Just finished reading a wonderful book by Kevin Mitnick, hacker extraordinaire! As some of you may know, Kevin Mitnick was a fugitive hacker who ran for years and taught us all about social engineering, how to effectively use zero-day exploits, but most of all, how hackers need to target people first, computers second. In this book, Kevin is finally able to write about his firsthand experiences running from the law, compromising administrators and systems, and going into some great technical detail at the same time. The very first thing you'll notice about this book is that it reads like a spy novel. Twists and turns! Backstabbing! RHosts files! Its all in here. The book contains technical bits for those who 'get them' (I do! I do!), but the story is completely comprehensible to anyone without any technical experience whatsoever, thanks to Mitnick's brilliant writing style. If you've read any other books concerning this tale, you'll get the other perspective, straight from the source. It isn't a very deep book and should be looked upon as a spy-novel dealing with computer hackers. Its fun, its a ride, its about 400 pages, but it is a popcorn-style book. Have fun and run through this, I enjoyed it.
I LOVE Google's Chrome OS. I love Chromebooks. So much so, that I regularly build and release USB live images of Chromium OS on this very site. I love the idea of a fire-and-forget web-based computer that people don't have to maintain or take care of. Computer explodes? Grab a new one. Your data is just fine in the cloud. No worrying about viruses, backups, theft (thanks to the miracles of encryption). The Chromebook is the embodiment of the modern dumb-terminal. Like I said, I really love everything about Chromebooks.... except the price.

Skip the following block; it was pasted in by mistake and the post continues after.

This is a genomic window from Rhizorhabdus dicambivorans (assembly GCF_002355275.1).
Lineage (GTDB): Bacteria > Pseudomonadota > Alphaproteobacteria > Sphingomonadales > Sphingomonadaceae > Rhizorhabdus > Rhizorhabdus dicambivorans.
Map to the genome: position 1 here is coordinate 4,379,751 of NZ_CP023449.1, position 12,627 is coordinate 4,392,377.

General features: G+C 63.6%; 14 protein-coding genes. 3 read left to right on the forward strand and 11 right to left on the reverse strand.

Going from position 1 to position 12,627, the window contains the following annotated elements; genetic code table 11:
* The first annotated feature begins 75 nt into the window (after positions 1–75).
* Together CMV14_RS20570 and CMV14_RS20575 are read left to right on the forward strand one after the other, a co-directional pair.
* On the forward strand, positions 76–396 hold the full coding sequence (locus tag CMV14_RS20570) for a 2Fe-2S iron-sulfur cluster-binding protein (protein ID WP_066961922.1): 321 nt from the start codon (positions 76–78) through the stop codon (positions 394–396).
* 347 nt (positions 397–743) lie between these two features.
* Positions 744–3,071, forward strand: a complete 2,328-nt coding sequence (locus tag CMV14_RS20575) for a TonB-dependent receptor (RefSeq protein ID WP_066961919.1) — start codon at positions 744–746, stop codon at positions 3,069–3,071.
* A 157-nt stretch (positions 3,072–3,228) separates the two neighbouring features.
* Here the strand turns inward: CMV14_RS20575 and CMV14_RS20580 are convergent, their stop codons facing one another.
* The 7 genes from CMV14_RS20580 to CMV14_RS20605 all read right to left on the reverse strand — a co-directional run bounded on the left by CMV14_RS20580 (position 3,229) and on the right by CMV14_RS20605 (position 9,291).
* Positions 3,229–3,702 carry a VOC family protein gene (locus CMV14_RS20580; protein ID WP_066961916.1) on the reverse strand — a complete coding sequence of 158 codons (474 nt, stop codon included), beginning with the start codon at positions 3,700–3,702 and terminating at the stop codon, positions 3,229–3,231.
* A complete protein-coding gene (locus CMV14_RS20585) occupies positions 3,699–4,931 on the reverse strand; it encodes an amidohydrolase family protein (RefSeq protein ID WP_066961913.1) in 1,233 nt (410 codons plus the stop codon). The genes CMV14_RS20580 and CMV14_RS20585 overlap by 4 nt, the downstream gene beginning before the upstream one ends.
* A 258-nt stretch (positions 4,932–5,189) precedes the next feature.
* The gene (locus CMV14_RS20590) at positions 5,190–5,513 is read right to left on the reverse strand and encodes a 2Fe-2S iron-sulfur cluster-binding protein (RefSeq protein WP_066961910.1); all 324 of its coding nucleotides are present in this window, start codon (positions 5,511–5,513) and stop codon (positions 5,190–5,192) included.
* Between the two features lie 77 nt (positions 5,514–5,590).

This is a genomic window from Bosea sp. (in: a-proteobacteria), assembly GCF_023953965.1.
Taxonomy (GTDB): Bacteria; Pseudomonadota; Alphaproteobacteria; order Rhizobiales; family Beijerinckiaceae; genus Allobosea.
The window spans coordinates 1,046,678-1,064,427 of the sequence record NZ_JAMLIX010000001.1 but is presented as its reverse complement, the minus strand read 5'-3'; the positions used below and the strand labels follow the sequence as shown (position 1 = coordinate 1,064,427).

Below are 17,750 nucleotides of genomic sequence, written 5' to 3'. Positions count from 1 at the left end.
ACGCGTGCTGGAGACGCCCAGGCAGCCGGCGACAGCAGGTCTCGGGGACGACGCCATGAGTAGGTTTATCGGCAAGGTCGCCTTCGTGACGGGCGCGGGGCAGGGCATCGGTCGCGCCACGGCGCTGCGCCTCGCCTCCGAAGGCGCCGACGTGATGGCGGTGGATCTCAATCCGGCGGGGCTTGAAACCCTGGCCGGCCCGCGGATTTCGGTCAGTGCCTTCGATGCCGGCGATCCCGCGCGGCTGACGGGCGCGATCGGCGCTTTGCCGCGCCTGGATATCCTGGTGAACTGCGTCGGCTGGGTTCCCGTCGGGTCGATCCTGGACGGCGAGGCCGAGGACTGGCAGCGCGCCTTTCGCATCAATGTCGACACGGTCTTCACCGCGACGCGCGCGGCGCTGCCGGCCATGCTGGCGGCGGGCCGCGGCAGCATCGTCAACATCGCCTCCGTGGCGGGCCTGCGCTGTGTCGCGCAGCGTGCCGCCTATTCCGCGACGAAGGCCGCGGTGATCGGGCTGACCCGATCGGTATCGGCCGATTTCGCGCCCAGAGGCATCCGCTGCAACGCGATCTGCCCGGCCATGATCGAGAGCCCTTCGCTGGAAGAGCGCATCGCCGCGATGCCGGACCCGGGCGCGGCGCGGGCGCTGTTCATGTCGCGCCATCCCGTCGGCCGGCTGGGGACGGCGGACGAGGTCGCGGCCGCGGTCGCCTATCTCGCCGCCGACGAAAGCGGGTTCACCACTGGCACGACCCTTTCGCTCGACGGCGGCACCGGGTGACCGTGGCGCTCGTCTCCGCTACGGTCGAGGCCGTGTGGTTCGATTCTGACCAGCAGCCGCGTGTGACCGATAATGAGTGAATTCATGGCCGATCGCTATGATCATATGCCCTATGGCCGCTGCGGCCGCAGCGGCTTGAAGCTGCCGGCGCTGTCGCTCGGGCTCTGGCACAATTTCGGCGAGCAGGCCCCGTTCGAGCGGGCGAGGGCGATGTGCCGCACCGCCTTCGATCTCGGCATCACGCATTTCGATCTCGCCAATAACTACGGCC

When rumors were flying to and fro about Google's new operating system, the guess was that these machines would be mass produced with cheap hardware and would run a customer anywhere from $100 to $200 a pop. Writers and business managers were swooning over the day when they could walk into a big box consumer electronics store, throw down $500 on the table and walk out with 5 brand-new, shiny computers. Cheap, replaceable, cloud-based. Chromebooks were supposed to do away with "The Digital Divide" and put everyone on a level playing field.
So far, this hasn't been the case. At all. The cheapest Chromebook is $350 for an Acer build with wifi-only. For $400, a person could buy a 'normal' laptop (granted, a really really low-quality laptop) and get more out of the hardware. Its really killing me. For a quality Chromebook (currently, the Samsung Series 5), you're looking to spend about $400 for the wifi-only model, and $470 for the 3G model. Ridiculous.
Chromebooks offer the promise of being the 'refrigerator' of computers: A true appliance that you can treat as such. But at this price, only cloud-junkies are going to be willing to shell out premium dollars for less hardware. Maybe the idea is to make them expensive so they acquire a certain demographic (read: become trendy), but I seriously doubt this is the case.